Neural reconstruction methods of restoring bladder function

Key Points

  • Neurogenic bladder dysfunction, such as detrusor muscle hyperactivity and dyssynergia with the external urethral sphincter (EUS), are common long-term consequences affecting the wellbeing of patients with spinal cord injury (SCI)

  • Various studies have investigated surgical strategies to restore function of a decentralized bladder after SCI via repair of the original roots or by transferring new axonal sources

  • The Finetech-Brindley stimulation device is effective in triggering bladder contraction in patients with neurogenic bladder dysfunction caused by upper motor neuron lesion

  • Surgical techniques for restoring bladder volume, without also inducing a high increase in bladder pressure, are needed to promote efficient storage and continence

  • Development of surgical techniques to reinnervate both the detrusor muscle and the EUS are needed to promote coordinated detrusor–EUS function

  • Comprehensive assessment of the effectiveness of surgical procedures can guide future research and potential clinical application

Abstract

During the past century, diverse studies have focused on the development of surgical strategies to restore function of a decentralized bladder after spinal cord or spinal root injury via repair of the original roots or by transferring new axonal sources. The techniques included end-to-end sacral root repairs, transfer of roots from other spinal segments to sacral roots, transfer of intercostal nerves to sacral roots, transfer of various somatic nerves to the pelvic or pudendal nerve, direct reinnervation of the detrusor muscle, or creation of an artificial reflex pathway between the skin and the bladder via the central nervous system. All of these surgical techniques have demonstrated specific strengths and limitations. The findings made to date already indicate appropriate patient populations for each procedure, but a comprehensive assessment of the effectiveness of each technique to restore urinary function after bladder decentralization is required to guide future research and potential clinical application.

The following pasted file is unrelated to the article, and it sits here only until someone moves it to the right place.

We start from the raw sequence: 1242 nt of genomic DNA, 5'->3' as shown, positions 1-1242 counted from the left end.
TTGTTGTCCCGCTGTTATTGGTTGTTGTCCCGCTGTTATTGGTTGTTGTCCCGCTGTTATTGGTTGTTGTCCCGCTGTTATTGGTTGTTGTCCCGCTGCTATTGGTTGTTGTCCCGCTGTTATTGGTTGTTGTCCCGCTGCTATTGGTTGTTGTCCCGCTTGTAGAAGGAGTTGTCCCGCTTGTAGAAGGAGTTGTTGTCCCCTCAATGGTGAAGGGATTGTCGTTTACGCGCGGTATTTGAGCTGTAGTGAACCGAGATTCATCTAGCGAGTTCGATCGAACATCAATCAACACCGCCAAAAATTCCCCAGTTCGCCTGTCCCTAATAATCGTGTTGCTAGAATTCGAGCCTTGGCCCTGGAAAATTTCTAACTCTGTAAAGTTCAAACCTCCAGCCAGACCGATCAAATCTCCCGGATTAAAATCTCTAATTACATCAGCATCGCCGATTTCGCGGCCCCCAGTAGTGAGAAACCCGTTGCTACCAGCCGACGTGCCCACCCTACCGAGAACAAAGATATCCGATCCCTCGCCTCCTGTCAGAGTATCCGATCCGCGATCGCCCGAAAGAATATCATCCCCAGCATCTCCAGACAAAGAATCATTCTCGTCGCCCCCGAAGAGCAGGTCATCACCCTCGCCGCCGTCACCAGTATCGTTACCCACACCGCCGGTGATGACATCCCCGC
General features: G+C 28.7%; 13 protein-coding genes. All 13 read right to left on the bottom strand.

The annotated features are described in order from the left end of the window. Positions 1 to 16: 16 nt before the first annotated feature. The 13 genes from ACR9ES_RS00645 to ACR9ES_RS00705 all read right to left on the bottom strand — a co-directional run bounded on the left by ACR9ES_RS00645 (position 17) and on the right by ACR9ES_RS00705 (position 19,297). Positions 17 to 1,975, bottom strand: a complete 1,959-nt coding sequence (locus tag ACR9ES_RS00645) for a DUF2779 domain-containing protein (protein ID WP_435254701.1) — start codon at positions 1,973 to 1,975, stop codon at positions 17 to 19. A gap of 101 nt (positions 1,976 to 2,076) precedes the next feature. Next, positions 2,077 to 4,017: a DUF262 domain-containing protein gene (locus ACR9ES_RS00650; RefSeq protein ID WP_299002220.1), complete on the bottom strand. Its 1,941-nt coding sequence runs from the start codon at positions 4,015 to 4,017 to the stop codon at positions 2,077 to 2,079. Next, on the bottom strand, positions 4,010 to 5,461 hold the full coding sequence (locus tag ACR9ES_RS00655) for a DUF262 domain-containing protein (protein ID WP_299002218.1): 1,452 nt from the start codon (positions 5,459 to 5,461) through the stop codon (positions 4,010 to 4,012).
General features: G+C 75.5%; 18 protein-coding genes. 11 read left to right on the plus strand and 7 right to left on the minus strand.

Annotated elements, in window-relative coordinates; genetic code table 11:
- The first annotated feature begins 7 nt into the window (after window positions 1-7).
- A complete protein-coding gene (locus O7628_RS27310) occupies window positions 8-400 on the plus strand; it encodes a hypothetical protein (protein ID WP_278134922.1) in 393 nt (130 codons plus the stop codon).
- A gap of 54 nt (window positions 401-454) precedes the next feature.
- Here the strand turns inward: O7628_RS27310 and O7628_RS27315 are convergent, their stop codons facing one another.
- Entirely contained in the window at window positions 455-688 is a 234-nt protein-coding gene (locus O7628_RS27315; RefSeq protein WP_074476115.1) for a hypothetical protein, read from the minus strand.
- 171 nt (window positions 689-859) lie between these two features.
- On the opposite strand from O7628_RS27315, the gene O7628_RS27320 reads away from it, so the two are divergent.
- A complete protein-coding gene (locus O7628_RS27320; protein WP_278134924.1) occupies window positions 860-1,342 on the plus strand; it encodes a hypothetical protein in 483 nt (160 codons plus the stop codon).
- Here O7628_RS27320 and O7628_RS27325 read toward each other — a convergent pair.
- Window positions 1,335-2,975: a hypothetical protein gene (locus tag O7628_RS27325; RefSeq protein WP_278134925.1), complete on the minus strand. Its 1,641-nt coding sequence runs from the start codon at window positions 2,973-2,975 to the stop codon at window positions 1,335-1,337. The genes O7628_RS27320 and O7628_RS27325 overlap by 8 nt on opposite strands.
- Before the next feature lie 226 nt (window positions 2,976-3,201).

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Figure 1: Spinal cord neuroanatomy and bladder innervation in humans and other mammals.
Figure 2: Homotopic root repair.23,25,26,36
Figure 3: Heterotopic root repair.15,35
Figure 4: Extradural-to-intradural transfer of spinal nerves to sacral roots.24,27,30
Figure 5: Intradural-to-extradural transfer of lumbar or sacral roots to sacral spinal nerves.37,38,40,41
Figure 6: Transfer of peripheral nerves to pelvic nerves.17,29,33,34,35
Figure 7: Direct detrusor muscle reinnervation by somatic nerve transfer.32
Figure 8: Artificial skin–CNS–bladder reflex pathway methods.43,44,45,46,47

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Acknowledgements

The projects described were supported by Award Number R01NS070267 and NS070267-S1 to M.F.B. and M.R.R. from the National Institute of Neurological Disorders and Stroke. The content of this Review is solely the responsibility of the authors and does not necessarily represent the official views of the National Institute of Neurological Disorders and Stroke or the National Institutes of Health.

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S.M.G.-A. and M.F.B. are joint first authors on this manuscript. S.M.G.-A., M.F.B. and M.R.R. researched data for and wrote the article. All authors contributed to discussion of the content. M.F.B., W.C.d.G., J.M.B. and M.R.R. reviewed/edited the manuscript before submission.

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Correspondence to Michael R. Ruggieri Sr.

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Gomez-Amaya, S., Barbe, M., de Groat, W. et al. Neural reconstruction methods of restoring bladder function. Nat Rev Urol 12, 100–118 (2015). https://doi.org/10.1038/nrurol.2015.4

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